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When Is Hanukkah (Chanukah) Celebrated in 2017, 2018, 2019 and 2020?

When Is Hanukkah (Chanukah) Celebrated in 2017, 2018, 2019 and 2020?

Hanukkah Dates

Explore our Hanukkah Site

Hi there!

Chanukah (Hanukkah) starts on the Hebrew calendar date of 25 Kislev, and lasts for eight days. Here are the coinciding secular dates for this year:

2017:  December 12-December 20

Note that the first candle of the menorah is lit at nightfall of the first date listed above (the dates for other years are found below).

If you want to know when is Chanukah, there is a good chance you may appreciate some other basic Chanukah info. Here are our top picks:

What is Chanukah?
Chanukah blessings in Hebrew, English, and audio
Full-length menorah lighting guide
The Chanukah story
Daily Chanukah calendar

And here is a video of the Rebbe, with a very inspiring Chanukah message:

Happpy Chanukah from your friends at!

Chanukah in other years:

2018:   December 2-10

2019:   December 22-30

2020:   December 10-18

See also:

When is Yom Kippur in 2017, 2018, 2019 and 2020?
When is Sukkot in 2017, 2018, 2019 and 2020?
When is Shemini Atzeret / Simchat Torah in 2017, 2018, 2019 and 2020?
When is Chanukah in 2017, 2018, 2019 and 2020?
When is Purim in 2017, 2018, 2019 and 2020?
When is Passover in 2017, 2018, 2019 and 2020?
When is Shavuot in 2017, 2018, 2019 and 2020?
When is the Ninth of Av in 2017, 2018, 2019 and 2020?

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Aurelia Europe December 3, 2017

I was born in a Christian family but I never adhered to Catholicism and the older I get the more I find myself in Judaism. And also I found out I was born on 8th day of Chanukkah! :) Reply

Anonymous December 11, 2017
in response to Aurelia:

Which eighth day it always changes every year be more descriptive Reply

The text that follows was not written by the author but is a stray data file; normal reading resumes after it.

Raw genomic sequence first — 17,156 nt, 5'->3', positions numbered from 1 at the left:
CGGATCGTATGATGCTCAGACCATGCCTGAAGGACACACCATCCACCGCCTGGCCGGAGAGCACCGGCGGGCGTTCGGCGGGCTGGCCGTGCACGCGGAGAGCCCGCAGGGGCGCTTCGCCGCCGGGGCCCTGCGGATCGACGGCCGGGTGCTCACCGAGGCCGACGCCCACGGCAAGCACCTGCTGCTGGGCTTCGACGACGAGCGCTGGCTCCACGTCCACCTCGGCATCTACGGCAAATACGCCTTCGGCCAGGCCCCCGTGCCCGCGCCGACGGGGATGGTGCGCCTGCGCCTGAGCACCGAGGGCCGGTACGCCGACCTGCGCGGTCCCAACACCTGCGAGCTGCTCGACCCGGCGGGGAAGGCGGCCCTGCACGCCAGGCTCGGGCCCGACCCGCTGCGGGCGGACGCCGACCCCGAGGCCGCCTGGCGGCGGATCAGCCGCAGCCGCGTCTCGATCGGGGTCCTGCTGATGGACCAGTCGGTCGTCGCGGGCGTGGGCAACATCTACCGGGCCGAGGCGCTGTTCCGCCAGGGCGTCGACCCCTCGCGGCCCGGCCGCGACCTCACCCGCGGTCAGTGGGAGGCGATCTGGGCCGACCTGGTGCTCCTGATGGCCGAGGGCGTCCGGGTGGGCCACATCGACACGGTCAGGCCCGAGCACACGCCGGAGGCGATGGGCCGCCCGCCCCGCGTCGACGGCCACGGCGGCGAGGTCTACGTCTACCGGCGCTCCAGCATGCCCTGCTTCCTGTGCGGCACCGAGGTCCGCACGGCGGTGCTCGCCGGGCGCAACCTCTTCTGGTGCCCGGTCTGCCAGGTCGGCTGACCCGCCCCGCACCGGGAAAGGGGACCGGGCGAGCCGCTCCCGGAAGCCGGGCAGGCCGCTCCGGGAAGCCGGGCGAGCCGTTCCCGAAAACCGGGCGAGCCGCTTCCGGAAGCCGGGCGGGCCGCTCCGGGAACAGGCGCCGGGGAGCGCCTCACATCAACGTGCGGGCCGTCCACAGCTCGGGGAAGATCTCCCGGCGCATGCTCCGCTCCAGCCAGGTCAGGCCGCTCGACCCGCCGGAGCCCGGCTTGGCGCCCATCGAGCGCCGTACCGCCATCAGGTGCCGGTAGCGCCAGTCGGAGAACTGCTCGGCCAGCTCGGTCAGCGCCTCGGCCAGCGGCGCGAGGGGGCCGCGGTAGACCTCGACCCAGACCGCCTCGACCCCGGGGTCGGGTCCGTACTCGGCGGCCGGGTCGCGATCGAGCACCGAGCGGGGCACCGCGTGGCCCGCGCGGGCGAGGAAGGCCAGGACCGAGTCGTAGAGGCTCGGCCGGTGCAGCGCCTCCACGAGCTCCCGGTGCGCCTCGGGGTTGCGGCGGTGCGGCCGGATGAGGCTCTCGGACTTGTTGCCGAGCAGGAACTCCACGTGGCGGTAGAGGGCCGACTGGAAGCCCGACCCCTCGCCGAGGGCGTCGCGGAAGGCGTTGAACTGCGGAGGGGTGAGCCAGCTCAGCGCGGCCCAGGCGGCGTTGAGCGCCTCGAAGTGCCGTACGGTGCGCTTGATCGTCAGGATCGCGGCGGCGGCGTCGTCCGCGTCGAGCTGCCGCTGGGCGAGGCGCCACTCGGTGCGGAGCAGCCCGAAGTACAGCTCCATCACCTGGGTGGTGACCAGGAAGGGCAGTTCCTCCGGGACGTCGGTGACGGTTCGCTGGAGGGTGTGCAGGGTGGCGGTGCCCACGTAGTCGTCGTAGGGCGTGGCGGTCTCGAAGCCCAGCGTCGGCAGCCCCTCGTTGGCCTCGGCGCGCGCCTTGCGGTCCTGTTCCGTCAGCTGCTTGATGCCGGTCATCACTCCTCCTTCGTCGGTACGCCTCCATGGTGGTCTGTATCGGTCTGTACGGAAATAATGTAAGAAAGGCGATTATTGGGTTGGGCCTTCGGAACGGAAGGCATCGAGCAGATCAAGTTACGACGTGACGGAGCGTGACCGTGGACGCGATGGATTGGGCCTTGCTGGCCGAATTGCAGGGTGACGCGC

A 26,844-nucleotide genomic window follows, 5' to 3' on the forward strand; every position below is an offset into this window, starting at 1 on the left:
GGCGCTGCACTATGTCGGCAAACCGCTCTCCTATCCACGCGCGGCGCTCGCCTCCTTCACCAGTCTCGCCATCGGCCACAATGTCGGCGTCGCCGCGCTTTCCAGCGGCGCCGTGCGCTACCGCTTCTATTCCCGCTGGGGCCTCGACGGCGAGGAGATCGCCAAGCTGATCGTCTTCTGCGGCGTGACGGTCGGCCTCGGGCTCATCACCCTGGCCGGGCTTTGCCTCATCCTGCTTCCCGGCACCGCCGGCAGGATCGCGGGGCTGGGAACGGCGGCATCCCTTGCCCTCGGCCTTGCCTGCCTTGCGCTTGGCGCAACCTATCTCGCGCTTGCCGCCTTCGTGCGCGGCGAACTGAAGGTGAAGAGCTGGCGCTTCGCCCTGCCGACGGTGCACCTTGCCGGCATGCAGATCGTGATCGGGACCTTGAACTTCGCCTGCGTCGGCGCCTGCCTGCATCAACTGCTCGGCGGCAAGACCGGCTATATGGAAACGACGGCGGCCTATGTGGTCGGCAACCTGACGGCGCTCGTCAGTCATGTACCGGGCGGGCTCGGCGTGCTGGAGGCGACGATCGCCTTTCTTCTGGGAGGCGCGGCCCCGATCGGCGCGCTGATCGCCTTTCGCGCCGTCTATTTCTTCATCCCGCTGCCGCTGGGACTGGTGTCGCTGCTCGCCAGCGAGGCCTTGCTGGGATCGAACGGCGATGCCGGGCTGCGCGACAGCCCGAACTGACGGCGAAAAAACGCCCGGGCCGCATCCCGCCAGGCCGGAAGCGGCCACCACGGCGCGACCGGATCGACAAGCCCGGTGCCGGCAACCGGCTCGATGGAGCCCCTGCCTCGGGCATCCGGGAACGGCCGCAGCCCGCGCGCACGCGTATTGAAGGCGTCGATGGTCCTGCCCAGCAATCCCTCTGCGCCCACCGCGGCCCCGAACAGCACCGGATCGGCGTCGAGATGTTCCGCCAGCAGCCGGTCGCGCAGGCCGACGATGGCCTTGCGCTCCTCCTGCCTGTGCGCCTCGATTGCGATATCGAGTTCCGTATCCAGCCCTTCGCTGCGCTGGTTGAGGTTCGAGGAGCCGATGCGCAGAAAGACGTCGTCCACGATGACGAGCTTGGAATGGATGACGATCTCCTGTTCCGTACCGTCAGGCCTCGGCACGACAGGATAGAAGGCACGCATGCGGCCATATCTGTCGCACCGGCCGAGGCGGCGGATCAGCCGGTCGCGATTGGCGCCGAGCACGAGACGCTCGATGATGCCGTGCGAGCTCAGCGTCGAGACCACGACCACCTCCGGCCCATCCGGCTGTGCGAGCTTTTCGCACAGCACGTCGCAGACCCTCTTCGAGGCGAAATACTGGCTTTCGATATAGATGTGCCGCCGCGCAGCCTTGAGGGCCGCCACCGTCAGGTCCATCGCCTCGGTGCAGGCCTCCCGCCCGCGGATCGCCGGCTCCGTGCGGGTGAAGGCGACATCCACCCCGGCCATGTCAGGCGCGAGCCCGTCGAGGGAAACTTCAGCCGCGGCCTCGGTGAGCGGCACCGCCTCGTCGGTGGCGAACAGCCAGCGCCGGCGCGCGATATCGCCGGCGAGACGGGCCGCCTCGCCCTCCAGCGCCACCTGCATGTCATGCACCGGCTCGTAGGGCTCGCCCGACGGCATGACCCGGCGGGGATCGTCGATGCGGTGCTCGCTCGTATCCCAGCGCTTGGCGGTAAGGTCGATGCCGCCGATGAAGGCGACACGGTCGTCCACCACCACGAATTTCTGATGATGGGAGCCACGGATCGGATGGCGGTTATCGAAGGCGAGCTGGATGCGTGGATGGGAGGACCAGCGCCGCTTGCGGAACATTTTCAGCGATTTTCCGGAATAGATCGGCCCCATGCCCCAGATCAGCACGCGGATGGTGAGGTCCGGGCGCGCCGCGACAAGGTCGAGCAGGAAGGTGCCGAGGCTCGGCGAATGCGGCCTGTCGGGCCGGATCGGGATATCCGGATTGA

Chaver December 11, 2017
in response to Anonymous:

2nd of Tevet obviously. The same day that the 8th day of Chanukah is every year. Aurelia's statement was descriptive enough for any Jew who knows this - unless the gregorian calendar was what you were asking about; in which case I wouldn't know why that would matter to you as I don't see why that information would be important enough for you to go out of your way to specifically ask. Reply

Tam US December 19, 2017
in response to Chaver:

I guess I am dumb, if this year Chanukah is celebrated from Dec 12 to Dec 20 and Dec 22 to Dec 30 in 2019, how can it be the eighth day when none of the days are the same for those two years. Reply

Vulfpecker December 19, 2017
in response to Chaver:

*applause* Reply

Anonymous December 22, 2017
in response to Tam:

The 8th day is always the same on the Hebrew calendar however it changes as you stated in the Gregorian calendar. That is because it's a lunar vs solar calendar Reply

Anonymous December 22, 2017
in response to Tam:

The year she was born it was the second day of Hanukkah., not every year. Reply

samantha florida October 2, 2017

I can't wait Reply

Brett Barnett California USA July 25, 2017